Larceny or Lunacy–Part 2
When he looked inside, he saw about a four-months' supply of undelivered customer samples crammed in every available corner. "I think I'm beginning to understand why he didn't want me around," Doug murmured and unobtrusively closed the trunk.
The police cited Kashra for reckless driving. Since the car was still operable, the police allowed Doug to drive Kashra home. Doug said nothing to Kashra about the undelivered samples in his trunk. When Doug pulled the car up to Kashra's house, he stopped in front of a two-car garage and opened the door with the remote attached to the visor. There in the right bay of the garage Doug saw boxes of company samples stacked from floor to ceiling.
Kashra said nothing. He meekly opened the car door and walked quietly into his house. Doug immediately called the district office from the car phone. He asked for security to come to Kashra's home so they could document the samples, take pictures, and remove the items from the premises.
A full internal investigation followed, and security learned from Kashra's customers that his samples were never delivered. Security also discovered that Kashra attempted to form alliances with salesmen from other territories. He offered to buy some of their samples in return for a cut of the profits he made from selling the product directly. Through his connections, Kashra could obtain triple the retail price on the street.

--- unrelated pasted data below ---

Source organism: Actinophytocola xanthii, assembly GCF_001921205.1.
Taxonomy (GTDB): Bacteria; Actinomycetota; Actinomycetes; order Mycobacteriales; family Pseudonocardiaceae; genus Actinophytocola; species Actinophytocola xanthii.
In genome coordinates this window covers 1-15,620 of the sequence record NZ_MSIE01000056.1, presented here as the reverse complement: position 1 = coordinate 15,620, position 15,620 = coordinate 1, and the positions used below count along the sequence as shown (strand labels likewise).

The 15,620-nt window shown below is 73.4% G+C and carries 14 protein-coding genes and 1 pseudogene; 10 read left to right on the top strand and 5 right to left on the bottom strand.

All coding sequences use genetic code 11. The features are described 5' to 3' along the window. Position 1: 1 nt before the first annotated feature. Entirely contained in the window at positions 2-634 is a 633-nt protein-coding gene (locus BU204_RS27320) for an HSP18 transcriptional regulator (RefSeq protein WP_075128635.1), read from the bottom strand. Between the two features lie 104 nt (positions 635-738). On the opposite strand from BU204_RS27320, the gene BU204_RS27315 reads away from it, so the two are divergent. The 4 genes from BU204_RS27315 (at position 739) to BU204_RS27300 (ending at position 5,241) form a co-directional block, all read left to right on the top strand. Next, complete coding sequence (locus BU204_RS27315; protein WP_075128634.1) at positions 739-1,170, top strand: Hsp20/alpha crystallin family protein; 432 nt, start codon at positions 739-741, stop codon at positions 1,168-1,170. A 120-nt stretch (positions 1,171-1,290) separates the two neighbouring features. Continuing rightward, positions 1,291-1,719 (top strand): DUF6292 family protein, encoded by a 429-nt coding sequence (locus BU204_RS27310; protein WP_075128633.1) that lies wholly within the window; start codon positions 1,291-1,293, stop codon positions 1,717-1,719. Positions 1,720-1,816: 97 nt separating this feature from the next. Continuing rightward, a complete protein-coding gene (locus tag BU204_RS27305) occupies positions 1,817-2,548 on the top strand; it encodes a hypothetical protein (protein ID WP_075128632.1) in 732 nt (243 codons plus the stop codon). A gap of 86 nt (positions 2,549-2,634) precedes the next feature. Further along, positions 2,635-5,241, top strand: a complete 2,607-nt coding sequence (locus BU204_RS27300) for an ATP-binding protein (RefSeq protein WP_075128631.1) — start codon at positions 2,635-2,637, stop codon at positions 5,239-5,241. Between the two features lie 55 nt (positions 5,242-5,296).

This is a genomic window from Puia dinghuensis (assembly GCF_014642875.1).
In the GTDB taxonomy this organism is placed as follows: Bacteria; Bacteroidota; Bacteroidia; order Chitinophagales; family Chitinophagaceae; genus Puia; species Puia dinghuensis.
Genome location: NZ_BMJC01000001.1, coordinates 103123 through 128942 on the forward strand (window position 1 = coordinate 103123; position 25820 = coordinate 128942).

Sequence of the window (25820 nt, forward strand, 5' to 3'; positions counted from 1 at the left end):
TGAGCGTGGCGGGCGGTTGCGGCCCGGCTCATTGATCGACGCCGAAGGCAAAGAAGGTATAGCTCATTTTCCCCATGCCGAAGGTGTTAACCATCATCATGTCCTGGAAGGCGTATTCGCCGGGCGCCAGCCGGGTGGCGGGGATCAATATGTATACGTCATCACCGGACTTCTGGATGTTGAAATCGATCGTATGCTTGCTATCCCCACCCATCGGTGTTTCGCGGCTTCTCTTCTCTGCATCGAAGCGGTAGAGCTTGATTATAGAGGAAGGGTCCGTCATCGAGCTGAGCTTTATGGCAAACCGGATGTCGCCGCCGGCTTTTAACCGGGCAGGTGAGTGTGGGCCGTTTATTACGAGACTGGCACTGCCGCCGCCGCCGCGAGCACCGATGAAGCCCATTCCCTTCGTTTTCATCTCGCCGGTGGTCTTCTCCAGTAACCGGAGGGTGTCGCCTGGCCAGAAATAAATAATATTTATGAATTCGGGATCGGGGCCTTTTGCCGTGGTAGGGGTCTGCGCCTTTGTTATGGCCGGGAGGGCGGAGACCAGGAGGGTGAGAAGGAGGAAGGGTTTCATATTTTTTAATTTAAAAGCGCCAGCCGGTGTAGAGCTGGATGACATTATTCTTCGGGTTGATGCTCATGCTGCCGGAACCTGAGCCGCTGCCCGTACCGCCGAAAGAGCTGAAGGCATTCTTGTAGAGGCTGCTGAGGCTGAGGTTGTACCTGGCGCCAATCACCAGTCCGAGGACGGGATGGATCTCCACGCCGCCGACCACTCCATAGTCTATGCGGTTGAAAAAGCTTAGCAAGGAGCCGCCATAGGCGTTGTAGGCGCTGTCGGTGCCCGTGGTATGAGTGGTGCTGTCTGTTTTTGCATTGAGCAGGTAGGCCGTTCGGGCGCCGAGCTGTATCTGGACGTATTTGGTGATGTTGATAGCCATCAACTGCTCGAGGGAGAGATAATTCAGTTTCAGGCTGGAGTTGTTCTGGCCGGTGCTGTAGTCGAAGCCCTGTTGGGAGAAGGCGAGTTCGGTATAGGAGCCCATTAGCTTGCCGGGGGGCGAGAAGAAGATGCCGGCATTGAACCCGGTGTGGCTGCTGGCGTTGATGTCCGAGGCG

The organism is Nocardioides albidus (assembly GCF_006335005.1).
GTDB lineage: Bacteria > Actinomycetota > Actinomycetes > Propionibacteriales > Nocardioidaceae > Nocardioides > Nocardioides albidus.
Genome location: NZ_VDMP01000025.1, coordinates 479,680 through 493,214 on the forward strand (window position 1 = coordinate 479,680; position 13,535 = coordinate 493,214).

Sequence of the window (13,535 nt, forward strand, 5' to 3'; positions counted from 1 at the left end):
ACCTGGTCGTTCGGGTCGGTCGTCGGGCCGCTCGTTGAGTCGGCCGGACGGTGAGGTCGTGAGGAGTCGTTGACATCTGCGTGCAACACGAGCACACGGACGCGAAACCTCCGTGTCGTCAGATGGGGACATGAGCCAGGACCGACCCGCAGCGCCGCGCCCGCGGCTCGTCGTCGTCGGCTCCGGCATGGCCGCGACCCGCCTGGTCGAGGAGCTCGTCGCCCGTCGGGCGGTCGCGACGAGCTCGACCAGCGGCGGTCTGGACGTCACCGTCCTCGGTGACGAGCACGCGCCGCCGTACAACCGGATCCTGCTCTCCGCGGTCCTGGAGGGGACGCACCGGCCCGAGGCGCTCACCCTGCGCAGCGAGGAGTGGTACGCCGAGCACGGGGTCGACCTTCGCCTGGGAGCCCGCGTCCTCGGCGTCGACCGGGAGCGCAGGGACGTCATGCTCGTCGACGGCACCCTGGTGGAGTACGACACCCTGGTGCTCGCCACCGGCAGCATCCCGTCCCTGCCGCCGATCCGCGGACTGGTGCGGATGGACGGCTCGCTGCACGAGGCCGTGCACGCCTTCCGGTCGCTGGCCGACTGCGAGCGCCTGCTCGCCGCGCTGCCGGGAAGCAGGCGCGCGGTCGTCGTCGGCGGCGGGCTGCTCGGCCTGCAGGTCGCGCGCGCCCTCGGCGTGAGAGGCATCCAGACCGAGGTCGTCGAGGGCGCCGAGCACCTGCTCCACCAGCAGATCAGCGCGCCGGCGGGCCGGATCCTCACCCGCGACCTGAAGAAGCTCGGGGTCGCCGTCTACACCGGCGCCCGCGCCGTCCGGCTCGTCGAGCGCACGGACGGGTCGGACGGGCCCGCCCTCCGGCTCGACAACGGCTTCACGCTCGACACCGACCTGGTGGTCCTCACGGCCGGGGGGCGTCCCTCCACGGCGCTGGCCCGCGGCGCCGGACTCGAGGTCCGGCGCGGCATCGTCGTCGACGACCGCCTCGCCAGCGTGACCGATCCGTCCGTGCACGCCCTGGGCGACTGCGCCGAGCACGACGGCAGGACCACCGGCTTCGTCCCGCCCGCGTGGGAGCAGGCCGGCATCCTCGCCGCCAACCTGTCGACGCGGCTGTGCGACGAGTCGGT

The human resources manager coordinated with security, legal counsel, and public relations. They decided against filing criminal charges. If the public were aware that one of their employees was selling their product illegally, it could tarnish their public image. Instead, they chose to end Kashra's employment for poor performance and unauthorized use of company property. Kashra showed extreme remorse for his behavior and told them he appreciated that they didn't file criminal charges.
Kashra's appreciation was short-lived. He took his case to the Equal Employment Opportunity Commission (EEOC), which sued the company on Kashra's behalf for age and ethnic origin discrimination. Not surprisingly, Kashra conveniently left out a few key facts surrounding his discharge. Thus, when the EEOC investigated the full story, it dismissed the case.
Whoa! Fasten your seat belt! This is an example of lack of timely management follow-up of performance indicators. Where has Doug been for the past several months–asleep at the loom while Kashra was weaving his intricate pattern of deceit? Why didn't Doug deal with Kashra's performance more directly when a trend began to develop? This never would have happened if Doug performed regular audits and gave Kashra an action plan. Both parties should have signed the plan, and Doug should have set follow-up meetings to monitor the results.
Although we support the company's decision to terminate, we feel "termination for poor performance" was a risky choice of words. Unfortunately, "poor performance" often is interpreted as a lack of training in unemployment hearings. Instead, we recommend "theft," "unauthorized use," or "failure to perform the job of which he was capable"–all immediate termination offenses.